When Evolutionary Biology, an Azalea, and Beer Collided in Athens

By Megan Swann


Megan Swann
Brewer Brian Roth pours his Wild Azalea beer from the tap
Brewer Brian Roth pours his Wild Azalea beer from the tap

Before co-founding Southern Brewing Company outside Athens, Georgia, Brewer Brian Roth taught a (no doubt well attended) course on the history of beer at the University of Georgia. Suds were brewed long before people understood the microorganisms responsible for fermentation. The invisible work that went on to turn wort into beer was like magic. In Belgium, everyone had a house culture: whatever yeast and bacteria were fl oating around the air and made their way into fermentation tanks. This is why many traditional styles can’t be replicated elsewhere and are a true expression of terroir. Roth wondered, if people had been brewing in Athens back then, what their house yeast would be.

Roth set out on a beer tour of Germany where he met Dr. Jeff Rapp, head of microbiology at Athens Tech and an avid home brewer since the 1980s. Rapp became Roth’s unoffi cial partner on his quest for yeast. 

A few years before Southern Brewing Company opened its doors in May 2015, co-founders Roth and Rick Goddard acquired its 15-acre wooded lot. This is where Roth and Rapp began their search. “We had no idea if we would catch any yeast. As we developed our practices, we got better and better,” says Roth. They first attempted to capture wild yeast from the air. They failed, ending up with a plethora of bacteria instead. 

The duo quickly revised methods. Roth and Rapp set out with 100-milliliter Erlenmeyer fl asks, each containing a portion of the same wort. Into these, they dropped fl ower blossoms. And it worked! Their fi rst successful yeastcapture came from a Cherokee Rose in Roth’s backyard, which Roth still brews with today. Within a couple of days, fermentation started. As soon as this happened, they transferred the microorganisms to petri dishes, separating a colony of yeast as soon as it appeared, until only clean colonies remained.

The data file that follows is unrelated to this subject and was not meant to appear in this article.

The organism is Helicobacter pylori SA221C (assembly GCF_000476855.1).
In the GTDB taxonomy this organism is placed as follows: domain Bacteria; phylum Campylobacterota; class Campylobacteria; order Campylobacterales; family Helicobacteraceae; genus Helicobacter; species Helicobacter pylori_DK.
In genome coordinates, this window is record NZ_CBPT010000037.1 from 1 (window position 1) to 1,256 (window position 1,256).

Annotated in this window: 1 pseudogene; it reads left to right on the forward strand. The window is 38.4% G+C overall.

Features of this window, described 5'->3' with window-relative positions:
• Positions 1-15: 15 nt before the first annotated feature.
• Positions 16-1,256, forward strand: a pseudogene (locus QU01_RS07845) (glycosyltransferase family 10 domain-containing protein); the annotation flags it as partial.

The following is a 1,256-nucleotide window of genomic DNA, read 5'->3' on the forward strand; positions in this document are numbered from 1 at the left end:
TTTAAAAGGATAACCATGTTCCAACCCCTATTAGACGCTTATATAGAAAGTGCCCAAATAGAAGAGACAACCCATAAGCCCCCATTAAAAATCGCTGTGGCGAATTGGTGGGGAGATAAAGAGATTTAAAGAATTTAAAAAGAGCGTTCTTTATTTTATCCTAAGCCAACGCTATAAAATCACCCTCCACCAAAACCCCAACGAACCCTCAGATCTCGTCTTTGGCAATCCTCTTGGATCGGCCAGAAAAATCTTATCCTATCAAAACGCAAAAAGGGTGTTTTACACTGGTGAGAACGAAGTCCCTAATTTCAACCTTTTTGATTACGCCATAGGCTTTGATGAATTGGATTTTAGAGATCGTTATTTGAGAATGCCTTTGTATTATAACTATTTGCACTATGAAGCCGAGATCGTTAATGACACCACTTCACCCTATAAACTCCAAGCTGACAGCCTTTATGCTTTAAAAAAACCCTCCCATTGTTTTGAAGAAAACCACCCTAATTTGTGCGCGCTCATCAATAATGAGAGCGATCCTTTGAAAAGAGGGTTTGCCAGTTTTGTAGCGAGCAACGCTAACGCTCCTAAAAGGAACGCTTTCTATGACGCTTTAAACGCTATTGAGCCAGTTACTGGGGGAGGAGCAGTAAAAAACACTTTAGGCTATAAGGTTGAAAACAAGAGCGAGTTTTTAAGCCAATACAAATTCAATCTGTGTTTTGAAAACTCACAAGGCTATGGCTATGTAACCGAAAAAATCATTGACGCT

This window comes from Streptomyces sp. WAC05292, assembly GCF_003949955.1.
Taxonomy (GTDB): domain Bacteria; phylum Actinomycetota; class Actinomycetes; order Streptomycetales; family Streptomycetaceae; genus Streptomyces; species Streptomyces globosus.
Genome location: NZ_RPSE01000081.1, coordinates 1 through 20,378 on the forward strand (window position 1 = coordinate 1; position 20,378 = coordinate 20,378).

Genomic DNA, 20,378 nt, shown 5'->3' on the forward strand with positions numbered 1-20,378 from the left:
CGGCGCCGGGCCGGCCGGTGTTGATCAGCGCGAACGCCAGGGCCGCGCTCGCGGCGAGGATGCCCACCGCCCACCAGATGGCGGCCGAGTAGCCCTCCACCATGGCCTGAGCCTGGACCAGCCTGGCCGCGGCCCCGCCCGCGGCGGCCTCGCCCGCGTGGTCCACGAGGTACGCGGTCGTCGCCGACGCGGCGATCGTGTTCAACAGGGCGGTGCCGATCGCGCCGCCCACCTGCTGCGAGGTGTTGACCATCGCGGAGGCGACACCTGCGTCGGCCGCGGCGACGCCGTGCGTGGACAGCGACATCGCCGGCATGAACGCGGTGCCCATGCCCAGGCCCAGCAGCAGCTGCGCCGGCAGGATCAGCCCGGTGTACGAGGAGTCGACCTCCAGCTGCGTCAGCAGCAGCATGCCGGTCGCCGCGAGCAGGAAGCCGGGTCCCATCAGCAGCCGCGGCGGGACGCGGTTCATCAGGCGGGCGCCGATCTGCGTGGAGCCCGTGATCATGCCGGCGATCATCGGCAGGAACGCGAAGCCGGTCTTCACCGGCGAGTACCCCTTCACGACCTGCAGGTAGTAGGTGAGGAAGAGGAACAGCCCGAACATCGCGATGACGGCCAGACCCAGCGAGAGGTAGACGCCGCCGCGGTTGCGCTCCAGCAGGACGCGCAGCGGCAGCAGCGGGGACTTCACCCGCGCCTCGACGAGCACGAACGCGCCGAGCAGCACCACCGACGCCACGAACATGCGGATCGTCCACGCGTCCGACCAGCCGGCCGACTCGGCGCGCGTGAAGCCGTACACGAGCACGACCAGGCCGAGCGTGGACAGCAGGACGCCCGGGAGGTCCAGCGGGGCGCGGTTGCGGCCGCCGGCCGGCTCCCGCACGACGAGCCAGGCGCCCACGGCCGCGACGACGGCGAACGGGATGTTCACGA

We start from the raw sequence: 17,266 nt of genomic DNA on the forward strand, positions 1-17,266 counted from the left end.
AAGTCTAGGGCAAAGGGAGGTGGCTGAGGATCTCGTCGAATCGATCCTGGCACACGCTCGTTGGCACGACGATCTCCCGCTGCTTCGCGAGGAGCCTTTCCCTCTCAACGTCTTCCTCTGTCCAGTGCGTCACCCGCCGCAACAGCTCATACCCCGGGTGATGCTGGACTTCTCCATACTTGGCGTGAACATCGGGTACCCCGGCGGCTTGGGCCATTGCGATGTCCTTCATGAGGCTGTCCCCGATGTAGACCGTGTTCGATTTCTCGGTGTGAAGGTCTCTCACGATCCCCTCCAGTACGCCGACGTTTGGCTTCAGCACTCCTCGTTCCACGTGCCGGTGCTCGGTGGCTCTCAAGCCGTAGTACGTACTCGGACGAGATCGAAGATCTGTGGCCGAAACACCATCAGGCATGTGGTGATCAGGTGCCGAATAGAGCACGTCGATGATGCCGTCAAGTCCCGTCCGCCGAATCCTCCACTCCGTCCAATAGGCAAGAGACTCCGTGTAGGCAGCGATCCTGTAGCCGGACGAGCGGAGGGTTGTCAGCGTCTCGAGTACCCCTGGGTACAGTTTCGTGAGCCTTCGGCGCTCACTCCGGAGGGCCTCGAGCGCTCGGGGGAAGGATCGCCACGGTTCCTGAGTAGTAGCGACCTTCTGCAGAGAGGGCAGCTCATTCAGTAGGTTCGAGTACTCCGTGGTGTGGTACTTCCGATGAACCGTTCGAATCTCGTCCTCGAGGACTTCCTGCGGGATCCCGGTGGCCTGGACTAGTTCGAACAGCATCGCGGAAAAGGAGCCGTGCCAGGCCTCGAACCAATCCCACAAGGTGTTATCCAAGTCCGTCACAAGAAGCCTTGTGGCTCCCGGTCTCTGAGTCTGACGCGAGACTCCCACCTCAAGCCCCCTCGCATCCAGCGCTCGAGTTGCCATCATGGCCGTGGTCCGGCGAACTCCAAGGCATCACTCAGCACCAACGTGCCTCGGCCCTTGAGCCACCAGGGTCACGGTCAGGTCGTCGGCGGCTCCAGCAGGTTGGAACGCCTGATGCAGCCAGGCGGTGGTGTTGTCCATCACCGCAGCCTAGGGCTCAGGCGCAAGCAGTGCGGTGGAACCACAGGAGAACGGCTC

On their second attempt in March 2014, the duo struck gold. Roth and Rapp returned to the wooded lot and happened upon a wild azalea. As soon as they arrived at a clean colony, Rapp smelled the sample and bells started going off in his head. “It smelled sweet, perfume-y, and complex!” 

Propagating the sample to brewworthiness was a lengthy process (you start with small batches and slowly build up your volume), but soon Roth was experimenting with the yeast. “It took us the better part of a year to realize that the wild azalea yeast was such an amazing yeast. It took another year to learn most of the ins and outs, but I would say that at the three-year mark, we knew everything that we needed to know or currently know.” 

The yeast’s fl exibility has proven impressive. “It has a dynamic range of temperatures and acidities,” says Roth. “It will make beautiful stone fruit or a bright lactic acidity in a Berliner-style (at a pretty low pH).” The yeast can also make low gravity beers—which can be a struggle for commercial yeast strains—or a 13.5 percent ABV mead.

As Roth experimented, he realized diff erent generations of the yeast behaved diff erently. He has pushed the yeast as far as six generations, but prefers to keep it to four. After that, it’s still a powerhouse but doesn’t lend the same fl avor profi le and aromatics.  

When they fi rst started experimenting with the yeast, Roth and Rapp used to joke around, “You try it, no you try it.” Rapp was relatively certain it wouldn’t be pathogenic to someone unless they were immunocompromised. Before brewing any commercial batches, however, Rapp used a basic DNA technique (PCR, the same method used at crime scenes) to amplify a small portion of yeast, run the DNA sequence, and match the yeast to another in an online database—to make sure it was harmless to humans. They matched the strain to one discovered in 1937 in the Azores (an archipelago in the midAtlantic), the yeast often found on the skin of wild plums.